The US pulled a surprise move and handed over “sovereignty” early to the Allawi government. Sovereignty in quotes, because what was handed over was nothing of the kind. Puppets are not sovereign.
Archives for June 2004
Today is election day here in Canada, and for the first time in years the result isn’t a foregone conclusion. Many pundits are suggesting that we will see a minority government when the votes are tallied. Whether the coalition will be led by the Liberals or the Conservatives is less certain. A lot depends on the strategic vote, which usually plays into Liberal hands, but this time plays against them, as Quebeckers are driven to support the Bloc Quebecois which may very well hold the key to the whole thing.
Peter Merholz wrote a very interesting post about audience segmentation and the web: Thinking About Audience Segmentation. I was provoked enough to comment there, and the comment I left was long enough to repeat here.
…I have been frustrated by poor attempts at such segmentation for years, both in trying to serve clients (or bosses) who insist that we try and by sites that try and segment me. I think there are a couple of important things to note.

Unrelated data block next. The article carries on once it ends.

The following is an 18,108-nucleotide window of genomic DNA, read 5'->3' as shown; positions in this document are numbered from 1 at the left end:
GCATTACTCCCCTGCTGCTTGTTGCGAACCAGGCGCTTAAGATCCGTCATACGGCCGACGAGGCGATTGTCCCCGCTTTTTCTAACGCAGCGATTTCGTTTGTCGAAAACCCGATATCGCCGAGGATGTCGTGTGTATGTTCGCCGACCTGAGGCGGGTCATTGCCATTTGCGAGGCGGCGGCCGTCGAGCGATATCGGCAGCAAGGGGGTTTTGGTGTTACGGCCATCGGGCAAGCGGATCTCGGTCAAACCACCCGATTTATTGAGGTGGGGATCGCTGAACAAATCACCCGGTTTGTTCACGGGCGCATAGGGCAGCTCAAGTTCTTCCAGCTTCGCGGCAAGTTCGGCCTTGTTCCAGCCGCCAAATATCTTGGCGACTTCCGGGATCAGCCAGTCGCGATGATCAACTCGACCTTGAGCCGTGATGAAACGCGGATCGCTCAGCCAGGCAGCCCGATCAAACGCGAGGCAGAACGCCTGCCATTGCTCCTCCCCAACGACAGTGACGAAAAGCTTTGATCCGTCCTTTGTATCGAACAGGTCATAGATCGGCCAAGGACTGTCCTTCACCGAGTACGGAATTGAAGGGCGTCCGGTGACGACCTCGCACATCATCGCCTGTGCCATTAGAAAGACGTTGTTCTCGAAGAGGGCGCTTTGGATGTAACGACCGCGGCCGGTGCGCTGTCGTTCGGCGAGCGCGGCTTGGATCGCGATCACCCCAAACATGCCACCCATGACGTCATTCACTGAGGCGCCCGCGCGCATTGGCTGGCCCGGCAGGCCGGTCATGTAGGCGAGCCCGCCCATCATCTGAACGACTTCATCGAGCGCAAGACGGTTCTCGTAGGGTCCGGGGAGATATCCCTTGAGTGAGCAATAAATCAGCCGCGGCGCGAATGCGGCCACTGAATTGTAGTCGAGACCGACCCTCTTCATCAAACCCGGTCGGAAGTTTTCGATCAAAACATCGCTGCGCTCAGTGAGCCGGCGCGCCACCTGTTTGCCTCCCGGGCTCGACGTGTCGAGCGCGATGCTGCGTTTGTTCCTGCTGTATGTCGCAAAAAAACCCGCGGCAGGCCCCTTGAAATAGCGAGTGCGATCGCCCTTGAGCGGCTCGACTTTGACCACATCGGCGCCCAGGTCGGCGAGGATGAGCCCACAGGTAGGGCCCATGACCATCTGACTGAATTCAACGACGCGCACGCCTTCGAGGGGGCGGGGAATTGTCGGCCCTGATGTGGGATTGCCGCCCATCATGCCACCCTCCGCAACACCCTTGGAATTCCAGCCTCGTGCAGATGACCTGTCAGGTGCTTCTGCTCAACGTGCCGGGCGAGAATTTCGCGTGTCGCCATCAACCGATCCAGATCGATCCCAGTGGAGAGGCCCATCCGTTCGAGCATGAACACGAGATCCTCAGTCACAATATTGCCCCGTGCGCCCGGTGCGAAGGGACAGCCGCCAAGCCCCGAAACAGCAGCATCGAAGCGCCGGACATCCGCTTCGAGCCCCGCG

First of all, I think the University example is telling – it is easy to assume that in a university context, the segments are going to be quite distinct. But that assumption is meaningless until thoroughly tested with the segments themselves.
Second, segments work really well when they exist (or more accurately, is reflected) in the product, information, or other subject of the website itself. For cellphone companies, for instance, that actually have different pricing for businesses and consumers. The danger is in assuming too much. Just because business users expense their phones and so can afford more $$ doesn’t mean a “personal” customer doesn’t want your more expensive offering. Making it less accessible to them based on incorrect segmentation can equal shooting yourself in the foot.
Third, and stemming from #2, in my attempts to DO this kind of segmentation in large sites, I have found that in fact you want to allow EVERYONE to access ALL of the content through each view (and NOT by “pretending” to be in a different group). The key to the segmentation is that it is just one particular entry point, not a hard and fast ‘rule’. I learned this the hard way – by segmenting stuff OUT of different views then having to put it right back in later on. Views provide emphasis and prioritize certain information over other information, they don’t become the sole container in which any information resides.
to an article that has been making the rounds in a big way in the last ten days or so: How Microsoft Lost the API War by Joel Spolsky. There have been many reaction pieces, but this piece on Daring Fireball by John Gruber adds the most interesting perspective. “…whatfs ironic is that [Microsoft is] losing this war despite the fact that they won the browser war.”